Address: Nong Ya Plong, Phetchaburi, 76170

Entry fee:

  • Adults: 200 THB
  • Children: 100 THB

Open daily: 7 am – 6 pm

Mu Ko Ang Thong National Park

Mu Ko Ang Thong National Park,Thailand

Situated in the Gulf of Thailand, Mu Ko Ang Thong National Park encompasses 42 pristine islands featuring limestone cliffs, hidden lagoons, and talcum-white beaches. The signature viewpoint is at a 100-meter-high peak on Wua Talab Island, offering stunning 360-degree vistas. Underwater highlights include coral reefs and fish-filled caves to explore while snorkeling.

Address: Amphoe Wichit, Chang Wat Phuket, 83000

Entry fee:

  • Adults: 300 THB
  • Children: 150 THB

Open daily: 8 am – 6 pm

Ao Phang Nga National Park

Ao Phang Nga National Park,Thailand

Extending over 400 square kilometers in Phang Nga Bay, Ao Phang Nga National Park contains scenic islands, mangroves, and dramatic limestone karsts rising from the sea. Boat tours take visitors to sea caves like Koh Hong, with hidden lagoons encircled by cliffs. Kayaking through the karsts and appreciating diverse wildlife, including crab-eating macaques, are park highlights.

Address: Wichit, Phuket, 83000

Entry fee:

  • Adults: 500 THB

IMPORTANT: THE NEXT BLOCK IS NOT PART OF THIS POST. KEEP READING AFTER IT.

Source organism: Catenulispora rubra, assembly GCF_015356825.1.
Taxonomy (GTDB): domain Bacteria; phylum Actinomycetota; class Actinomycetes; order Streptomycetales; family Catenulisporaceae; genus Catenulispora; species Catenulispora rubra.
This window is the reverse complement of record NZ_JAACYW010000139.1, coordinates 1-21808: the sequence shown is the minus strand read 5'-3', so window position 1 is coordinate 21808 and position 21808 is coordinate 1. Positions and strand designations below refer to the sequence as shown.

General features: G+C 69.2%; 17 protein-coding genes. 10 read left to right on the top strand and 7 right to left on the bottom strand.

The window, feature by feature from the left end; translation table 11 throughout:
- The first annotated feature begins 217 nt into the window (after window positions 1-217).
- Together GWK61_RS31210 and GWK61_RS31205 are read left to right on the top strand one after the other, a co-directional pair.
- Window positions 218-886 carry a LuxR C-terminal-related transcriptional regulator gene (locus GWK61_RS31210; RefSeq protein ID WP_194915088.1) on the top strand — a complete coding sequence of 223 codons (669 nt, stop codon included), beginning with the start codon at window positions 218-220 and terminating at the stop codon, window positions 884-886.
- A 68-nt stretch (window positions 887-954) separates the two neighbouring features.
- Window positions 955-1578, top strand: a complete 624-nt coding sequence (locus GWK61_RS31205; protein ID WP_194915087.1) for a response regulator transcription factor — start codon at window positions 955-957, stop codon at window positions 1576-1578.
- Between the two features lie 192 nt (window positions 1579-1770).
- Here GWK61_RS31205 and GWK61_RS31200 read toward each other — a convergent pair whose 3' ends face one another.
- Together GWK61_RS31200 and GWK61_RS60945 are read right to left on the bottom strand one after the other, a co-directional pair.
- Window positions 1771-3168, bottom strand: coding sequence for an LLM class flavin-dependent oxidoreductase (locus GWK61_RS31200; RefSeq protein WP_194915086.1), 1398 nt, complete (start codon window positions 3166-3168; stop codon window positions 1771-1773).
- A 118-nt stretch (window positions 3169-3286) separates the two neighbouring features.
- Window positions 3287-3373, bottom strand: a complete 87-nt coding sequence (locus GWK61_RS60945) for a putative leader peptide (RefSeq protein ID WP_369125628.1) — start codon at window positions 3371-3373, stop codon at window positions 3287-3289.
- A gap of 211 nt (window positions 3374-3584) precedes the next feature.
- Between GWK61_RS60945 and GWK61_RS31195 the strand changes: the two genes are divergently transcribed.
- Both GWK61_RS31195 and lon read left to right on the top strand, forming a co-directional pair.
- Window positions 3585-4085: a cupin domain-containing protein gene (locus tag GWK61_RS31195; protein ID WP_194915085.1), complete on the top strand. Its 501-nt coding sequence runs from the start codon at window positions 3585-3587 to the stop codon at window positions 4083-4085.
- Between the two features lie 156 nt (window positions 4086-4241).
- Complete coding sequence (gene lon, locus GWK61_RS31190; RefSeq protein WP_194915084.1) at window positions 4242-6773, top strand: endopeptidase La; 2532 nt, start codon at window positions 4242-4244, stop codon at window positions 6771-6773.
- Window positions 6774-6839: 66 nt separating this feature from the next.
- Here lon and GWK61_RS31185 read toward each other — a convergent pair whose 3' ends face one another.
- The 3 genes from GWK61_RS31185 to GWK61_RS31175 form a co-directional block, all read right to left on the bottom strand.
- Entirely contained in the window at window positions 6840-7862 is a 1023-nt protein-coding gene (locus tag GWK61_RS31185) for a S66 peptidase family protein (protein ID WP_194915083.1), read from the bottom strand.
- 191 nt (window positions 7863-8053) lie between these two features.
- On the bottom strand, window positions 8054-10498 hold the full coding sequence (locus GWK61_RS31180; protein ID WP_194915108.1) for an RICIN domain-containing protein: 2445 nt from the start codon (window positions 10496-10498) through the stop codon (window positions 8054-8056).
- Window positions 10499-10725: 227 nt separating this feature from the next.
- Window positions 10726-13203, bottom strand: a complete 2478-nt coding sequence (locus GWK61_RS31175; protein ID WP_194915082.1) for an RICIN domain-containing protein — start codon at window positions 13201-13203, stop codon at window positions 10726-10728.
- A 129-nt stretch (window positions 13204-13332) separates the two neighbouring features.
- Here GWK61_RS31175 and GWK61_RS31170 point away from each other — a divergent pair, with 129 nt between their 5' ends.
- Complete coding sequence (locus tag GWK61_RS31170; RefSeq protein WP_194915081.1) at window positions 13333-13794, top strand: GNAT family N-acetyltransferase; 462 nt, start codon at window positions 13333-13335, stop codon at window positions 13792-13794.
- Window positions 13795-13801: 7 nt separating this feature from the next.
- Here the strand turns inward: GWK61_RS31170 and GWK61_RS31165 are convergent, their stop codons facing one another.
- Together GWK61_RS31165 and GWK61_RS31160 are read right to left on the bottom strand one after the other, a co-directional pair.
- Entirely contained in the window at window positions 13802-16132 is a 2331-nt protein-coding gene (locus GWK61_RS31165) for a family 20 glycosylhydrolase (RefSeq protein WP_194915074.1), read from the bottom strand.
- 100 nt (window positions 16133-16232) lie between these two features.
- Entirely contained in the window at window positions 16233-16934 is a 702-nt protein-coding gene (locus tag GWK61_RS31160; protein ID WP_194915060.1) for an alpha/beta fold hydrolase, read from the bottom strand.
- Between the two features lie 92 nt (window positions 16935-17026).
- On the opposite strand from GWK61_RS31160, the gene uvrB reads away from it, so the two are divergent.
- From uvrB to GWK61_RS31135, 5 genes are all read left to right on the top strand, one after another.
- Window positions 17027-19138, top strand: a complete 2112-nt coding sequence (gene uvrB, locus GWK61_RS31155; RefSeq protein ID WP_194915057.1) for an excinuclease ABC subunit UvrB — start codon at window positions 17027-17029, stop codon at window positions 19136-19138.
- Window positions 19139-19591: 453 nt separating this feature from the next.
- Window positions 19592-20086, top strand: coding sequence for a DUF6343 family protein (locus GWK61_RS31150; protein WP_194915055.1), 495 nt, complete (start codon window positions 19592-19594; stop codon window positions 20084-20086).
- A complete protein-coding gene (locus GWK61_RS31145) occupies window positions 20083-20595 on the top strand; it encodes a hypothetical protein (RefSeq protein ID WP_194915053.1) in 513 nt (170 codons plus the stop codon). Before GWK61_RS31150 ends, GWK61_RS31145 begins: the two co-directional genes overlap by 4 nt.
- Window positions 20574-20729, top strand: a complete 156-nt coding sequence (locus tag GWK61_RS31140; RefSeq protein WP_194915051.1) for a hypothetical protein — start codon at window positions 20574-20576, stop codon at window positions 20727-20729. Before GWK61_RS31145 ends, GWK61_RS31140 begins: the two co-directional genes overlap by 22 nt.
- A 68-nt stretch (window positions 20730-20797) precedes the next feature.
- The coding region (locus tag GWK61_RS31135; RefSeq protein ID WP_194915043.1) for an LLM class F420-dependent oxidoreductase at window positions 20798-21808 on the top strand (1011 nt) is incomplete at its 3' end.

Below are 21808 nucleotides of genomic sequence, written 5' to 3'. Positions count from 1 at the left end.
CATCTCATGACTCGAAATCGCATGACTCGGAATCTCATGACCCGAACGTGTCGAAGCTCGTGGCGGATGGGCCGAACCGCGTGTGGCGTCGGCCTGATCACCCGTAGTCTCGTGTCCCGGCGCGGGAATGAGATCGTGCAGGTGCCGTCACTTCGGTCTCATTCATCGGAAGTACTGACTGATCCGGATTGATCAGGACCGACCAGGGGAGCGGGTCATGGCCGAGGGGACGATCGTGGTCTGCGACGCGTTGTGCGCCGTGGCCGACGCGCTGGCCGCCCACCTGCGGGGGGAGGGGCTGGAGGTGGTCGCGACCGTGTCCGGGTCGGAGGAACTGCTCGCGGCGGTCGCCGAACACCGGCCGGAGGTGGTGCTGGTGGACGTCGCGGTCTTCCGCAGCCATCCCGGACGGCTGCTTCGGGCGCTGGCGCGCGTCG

• Children: 300 THB

Open daily: 8:30 am – 4:30 pm

Doi Inthanon National Park

Encompassing 482 square kilometers and surrounding Thailand’s highest peak, Doi Inthanon National Park offers hiking trails through dense forests and scenic viewpoints. The park’s signature attraction is the twin ‘Daughter of the King’ pagodas. Diverse birdlife includes pheasants and laughingthrushes. The park also contains Thailand’s highest waterfall, Mae Ya waterfall.

Address: Ban Luang, Chom Thong, Chiang Mai, 50160

Entry fee:

  • Adults: 300 THB
  • Children: 150 THB

Open daily: 6 am – 6 pm

Mu Ko Lanta National Park

Encompassing 152 square kilometers near Krabi, this coastal park includes the Lanta archipelago, featuring thick forests, mangroves, beaches, and coral reefs. Spot sea otters, hornbills, sea eagles, and monitor lizards. Popular activities include beach-hopping, snorkeling, and cliffside hikes.

Address: Ko Lanta Yai, Krabi, 81150

Entry fee:

  • Adults: 200 THB
  • Children: 100 THB

Open daily: 8:30 am – 6 pm

Ao Phang Nga National Park

Extending over 400 square kilometers in scenic Phang Nga Bay, this park contains steep limestone karsts emerging from the sea, hidden lagoons, and mangrove estuaries. Boat tours visit sea caves and allow wildlife viewing, including crab-eating macaques and sea otters.

Address: Wichit, Phuket 83000